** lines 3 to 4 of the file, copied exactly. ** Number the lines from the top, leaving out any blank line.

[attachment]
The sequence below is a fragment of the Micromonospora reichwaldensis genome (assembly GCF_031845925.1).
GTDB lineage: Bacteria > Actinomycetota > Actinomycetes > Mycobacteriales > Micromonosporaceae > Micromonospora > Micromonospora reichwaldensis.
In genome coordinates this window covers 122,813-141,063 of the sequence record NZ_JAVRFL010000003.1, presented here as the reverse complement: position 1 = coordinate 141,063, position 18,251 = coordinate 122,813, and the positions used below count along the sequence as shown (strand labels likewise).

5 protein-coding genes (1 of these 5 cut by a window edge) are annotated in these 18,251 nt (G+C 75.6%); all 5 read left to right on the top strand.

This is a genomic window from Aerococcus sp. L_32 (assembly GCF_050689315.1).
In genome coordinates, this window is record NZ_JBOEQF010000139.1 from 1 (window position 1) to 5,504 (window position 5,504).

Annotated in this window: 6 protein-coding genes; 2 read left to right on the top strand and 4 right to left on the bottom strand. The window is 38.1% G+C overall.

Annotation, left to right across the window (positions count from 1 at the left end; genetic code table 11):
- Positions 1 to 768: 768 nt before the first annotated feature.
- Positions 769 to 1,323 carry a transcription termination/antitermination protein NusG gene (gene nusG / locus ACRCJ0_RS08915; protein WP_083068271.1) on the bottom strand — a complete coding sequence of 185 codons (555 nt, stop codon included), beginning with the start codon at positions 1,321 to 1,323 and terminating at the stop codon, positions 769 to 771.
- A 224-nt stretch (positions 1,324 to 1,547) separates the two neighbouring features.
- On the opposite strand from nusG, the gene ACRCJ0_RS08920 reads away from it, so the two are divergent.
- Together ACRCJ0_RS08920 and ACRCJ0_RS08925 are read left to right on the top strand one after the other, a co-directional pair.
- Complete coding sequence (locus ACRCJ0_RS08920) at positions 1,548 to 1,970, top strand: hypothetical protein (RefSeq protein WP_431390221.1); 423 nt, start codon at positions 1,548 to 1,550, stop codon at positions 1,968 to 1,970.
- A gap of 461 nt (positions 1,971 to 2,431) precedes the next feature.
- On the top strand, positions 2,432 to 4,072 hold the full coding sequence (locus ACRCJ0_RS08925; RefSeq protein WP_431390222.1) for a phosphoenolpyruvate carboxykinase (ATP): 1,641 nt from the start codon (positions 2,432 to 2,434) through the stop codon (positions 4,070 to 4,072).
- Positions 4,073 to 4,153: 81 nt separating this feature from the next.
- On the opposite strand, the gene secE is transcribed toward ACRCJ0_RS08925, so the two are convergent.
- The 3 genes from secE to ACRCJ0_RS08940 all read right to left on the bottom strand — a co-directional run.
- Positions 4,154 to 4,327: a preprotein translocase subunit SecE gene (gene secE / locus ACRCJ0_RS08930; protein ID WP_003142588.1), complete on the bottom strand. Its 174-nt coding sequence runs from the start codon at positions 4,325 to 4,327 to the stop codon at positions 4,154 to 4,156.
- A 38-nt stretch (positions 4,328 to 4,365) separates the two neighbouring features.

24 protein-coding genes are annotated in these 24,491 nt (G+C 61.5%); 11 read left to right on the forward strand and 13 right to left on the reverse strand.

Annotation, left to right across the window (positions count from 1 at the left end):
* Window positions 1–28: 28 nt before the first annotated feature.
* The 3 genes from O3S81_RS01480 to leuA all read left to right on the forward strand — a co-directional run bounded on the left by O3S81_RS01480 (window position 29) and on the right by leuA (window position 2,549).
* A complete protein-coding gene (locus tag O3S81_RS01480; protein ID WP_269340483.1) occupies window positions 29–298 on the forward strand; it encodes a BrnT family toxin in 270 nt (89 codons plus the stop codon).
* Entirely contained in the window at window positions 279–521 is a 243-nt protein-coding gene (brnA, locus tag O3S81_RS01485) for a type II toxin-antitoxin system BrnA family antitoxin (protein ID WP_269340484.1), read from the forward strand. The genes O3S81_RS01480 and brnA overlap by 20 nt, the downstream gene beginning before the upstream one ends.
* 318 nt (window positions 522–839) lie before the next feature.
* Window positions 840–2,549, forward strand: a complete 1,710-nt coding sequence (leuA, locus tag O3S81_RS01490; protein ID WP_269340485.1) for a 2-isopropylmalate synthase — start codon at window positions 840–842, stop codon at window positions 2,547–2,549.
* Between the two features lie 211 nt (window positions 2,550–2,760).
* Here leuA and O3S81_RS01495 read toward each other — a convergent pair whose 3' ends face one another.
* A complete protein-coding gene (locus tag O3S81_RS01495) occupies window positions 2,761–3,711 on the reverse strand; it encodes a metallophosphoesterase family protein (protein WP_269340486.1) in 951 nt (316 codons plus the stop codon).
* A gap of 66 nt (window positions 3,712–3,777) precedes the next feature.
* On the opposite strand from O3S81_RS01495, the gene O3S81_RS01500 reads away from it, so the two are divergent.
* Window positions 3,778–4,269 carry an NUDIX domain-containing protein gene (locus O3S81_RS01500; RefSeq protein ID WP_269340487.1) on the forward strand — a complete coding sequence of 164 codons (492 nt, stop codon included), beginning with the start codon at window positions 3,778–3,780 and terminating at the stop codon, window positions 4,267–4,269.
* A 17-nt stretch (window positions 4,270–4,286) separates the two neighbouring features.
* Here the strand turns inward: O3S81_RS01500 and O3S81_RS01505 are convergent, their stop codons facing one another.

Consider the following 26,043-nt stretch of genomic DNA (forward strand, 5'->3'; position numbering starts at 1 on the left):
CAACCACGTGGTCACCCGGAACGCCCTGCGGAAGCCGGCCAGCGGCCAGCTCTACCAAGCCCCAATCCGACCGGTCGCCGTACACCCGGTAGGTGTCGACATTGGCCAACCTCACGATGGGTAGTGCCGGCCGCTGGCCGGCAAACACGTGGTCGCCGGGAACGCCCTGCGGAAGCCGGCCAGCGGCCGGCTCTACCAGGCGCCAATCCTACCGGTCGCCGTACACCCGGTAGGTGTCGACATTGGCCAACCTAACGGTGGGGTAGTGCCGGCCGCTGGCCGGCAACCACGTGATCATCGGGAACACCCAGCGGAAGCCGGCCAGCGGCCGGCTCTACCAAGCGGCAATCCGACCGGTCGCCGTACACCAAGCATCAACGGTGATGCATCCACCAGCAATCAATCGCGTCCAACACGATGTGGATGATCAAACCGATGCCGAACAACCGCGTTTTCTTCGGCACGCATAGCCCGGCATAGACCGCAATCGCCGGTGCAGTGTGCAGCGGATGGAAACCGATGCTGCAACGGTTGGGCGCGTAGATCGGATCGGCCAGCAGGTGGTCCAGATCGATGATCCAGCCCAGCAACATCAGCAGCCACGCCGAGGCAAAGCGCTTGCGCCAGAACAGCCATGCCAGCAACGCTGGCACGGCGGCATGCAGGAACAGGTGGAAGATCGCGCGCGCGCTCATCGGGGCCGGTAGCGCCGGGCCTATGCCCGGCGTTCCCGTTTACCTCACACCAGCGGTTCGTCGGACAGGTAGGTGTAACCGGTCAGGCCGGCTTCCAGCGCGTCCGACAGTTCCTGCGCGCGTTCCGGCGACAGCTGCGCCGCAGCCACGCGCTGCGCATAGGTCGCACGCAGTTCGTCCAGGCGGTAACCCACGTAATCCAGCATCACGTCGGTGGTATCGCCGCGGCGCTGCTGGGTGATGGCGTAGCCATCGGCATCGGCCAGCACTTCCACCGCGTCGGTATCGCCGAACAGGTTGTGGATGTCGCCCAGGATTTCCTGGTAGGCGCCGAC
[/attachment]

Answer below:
In genome coordinates this window covers 122,813-141,063 of the sequence record NZ_JAVRFL010000003.1, presented here as the reverse complement: position 1 = coordinate 141,063, position 18,251 = coordinate 122,813, and the positions used below count along the sequence as shown (strand labels likewise).

5 protein-coding genes (1 of these 5 cut by a window edge) are annotated in these 18,251 nt (G+C 75.6%); all 5 read left to right on the top strand.